Our PM&R department continues to be very actively involved in teaching medical students here at New Jersey Medical School. In fact, we currently teach within all four years of the medical school curriculum. Within the first and second year courses we teach musculoskeletal physical exam skills. These sessions involve not only lecturing, but also running many hands-on small group workshops where the students learn and practice various musculoskeletal and neurologic physical exam maneuvers. While logistically this is a large undertaking for a relatively small department like ours, we are happy to fill the niche and help train tomorrow's physicians. Also, students greatly appreciate these sessions. Indeed many NJMS students who choose to do residency training in PM&R often comment that their first PM&R exposure/awareness was in these first years’ course. Additionally this year we will be involved in clinical correlation within the cadaver lab for 1st year medical students, bringing portable ultrasound machines to expose the students this technique and how this assists in examination and diagnosis.
For third year medical students, we offer clinical electives. For fourth year students, we have an ever-increasing number of elective rotations that are highly sought after by scores of students from NJMS and around the country. These electives include a variety of both clinical rotations and research rotations.
Meanwhile, for all fourth year NJMS students, we are one of the few medical schools in the US to have a two-week mandatory clinical clerkship in PM&R. The clerkship is intended/geared for students who are NOT entering PM&R, to teach them valuable lessons in caring for patients with acute and chronic disabilities. While our two-week PM&R clerkship has been a mandatory requirement for all NJMS students for decades, we continually work to improve on its successes.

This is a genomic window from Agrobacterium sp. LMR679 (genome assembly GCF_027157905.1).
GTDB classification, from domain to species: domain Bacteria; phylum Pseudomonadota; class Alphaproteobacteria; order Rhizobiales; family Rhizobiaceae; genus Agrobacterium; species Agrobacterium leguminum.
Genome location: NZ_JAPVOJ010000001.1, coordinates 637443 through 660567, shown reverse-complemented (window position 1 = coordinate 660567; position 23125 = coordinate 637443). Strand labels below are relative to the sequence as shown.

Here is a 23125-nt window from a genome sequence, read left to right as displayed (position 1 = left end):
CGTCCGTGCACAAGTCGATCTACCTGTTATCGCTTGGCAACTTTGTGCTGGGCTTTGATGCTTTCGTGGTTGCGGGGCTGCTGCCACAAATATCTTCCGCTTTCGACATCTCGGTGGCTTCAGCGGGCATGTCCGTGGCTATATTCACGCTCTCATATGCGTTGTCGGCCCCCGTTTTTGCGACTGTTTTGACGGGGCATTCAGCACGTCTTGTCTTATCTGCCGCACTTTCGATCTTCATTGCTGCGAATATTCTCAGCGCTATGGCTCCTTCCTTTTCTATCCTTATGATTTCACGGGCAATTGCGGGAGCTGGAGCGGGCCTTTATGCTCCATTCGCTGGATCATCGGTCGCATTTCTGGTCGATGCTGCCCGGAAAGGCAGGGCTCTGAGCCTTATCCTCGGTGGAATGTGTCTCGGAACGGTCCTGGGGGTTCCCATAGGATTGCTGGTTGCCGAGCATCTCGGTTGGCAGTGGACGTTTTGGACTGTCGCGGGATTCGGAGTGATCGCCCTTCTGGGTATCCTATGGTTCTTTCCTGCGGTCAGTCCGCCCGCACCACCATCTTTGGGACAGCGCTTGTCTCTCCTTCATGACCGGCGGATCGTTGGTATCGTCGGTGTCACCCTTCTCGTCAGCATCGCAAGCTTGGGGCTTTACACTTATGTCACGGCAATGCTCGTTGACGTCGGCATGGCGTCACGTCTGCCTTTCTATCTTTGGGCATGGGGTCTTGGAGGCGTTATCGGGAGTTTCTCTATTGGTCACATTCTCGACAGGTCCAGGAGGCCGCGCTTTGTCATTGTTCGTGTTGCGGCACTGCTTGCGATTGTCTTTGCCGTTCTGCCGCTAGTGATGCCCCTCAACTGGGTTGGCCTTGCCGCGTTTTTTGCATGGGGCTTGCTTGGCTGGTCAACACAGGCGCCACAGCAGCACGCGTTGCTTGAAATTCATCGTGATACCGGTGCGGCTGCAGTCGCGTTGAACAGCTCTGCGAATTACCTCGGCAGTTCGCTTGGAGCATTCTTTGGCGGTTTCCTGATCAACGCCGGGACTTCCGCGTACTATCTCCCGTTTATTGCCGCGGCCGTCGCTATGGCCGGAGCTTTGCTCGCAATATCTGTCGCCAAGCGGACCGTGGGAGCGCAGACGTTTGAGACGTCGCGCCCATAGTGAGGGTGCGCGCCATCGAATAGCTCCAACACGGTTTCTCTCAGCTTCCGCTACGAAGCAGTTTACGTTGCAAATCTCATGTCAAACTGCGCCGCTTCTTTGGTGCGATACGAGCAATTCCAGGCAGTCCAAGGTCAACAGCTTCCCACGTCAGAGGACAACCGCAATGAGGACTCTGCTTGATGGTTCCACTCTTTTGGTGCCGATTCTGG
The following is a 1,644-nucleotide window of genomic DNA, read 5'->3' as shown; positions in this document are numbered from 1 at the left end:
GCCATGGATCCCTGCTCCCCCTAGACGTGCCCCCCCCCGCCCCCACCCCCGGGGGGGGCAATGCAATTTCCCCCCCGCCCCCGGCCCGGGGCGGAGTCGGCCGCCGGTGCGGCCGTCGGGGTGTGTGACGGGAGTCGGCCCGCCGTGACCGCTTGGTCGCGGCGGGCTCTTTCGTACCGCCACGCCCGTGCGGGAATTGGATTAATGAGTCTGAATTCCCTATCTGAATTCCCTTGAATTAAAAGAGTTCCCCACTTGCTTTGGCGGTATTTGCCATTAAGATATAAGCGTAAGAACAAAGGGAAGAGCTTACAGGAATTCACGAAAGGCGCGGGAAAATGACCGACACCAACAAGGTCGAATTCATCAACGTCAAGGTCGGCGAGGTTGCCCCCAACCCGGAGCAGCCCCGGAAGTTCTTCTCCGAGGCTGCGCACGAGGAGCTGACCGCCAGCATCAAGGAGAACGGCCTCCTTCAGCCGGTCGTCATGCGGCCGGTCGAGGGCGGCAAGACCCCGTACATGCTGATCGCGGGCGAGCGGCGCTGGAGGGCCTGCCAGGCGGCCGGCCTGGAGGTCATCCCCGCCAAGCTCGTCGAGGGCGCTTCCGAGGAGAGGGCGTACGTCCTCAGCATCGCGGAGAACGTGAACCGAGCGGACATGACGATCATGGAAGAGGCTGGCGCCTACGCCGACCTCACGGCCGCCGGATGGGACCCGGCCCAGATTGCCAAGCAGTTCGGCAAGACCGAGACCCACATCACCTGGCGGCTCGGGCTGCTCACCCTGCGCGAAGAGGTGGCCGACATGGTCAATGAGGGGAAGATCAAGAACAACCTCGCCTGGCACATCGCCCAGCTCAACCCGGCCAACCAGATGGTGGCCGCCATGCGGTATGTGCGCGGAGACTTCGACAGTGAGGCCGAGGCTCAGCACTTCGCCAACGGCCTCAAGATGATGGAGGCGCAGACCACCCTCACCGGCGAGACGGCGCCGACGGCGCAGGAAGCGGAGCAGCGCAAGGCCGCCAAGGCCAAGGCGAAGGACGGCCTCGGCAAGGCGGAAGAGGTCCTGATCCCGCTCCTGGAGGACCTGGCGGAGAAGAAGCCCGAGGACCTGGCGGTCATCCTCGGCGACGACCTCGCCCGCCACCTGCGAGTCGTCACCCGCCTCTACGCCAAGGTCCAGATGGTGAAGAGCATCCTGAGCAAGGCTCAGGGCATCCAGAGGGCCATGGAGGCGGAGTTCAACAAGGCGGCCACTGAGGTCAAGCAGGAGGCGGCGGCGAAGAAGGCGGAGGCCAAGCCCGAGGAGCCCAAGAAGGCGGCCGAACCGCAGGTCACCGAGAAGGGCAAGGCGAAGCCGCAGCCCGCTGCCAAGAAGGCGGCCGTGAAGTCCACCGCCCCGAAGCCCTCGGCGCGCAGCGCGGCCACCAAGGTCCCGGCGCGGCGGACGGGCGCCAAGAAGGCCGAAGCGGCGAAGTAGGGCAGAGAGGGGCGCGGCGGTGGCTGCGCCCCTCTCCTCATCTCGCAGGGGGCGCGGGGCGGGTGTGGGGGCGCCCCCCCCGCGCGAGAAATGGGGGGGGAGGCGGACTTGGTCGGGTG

Our department embraces the work required to maintain, improve, and expand our educational contributions for NJMS students. Many thanks are due to those involved. We greatly appreciate the entire faculty throughout the various sites, for their role in precepting these students. The resident physicians and fellows play a huge role, which we formally acknowledge each June at the graduation dinner, where we present the Resident As Teacher award. Even the students themselves deserve credit, especially with the PM&R Student Interest Group, which over the years has been extremely active in running disability-related movie nights, speaker programs, educational workshops, etc.
Thus, in summary, our department’s commitment and involvement in teaching our medical students remains vibrant. We thank all who make this possible, and we look forward to the years ahead.
Steven Kirshblum MD. Professor, Chair and Director of Medical Student Program.
Patrick Foye, M.D., Professor and Co-Director of Medical Student Education in PM&R, NJMS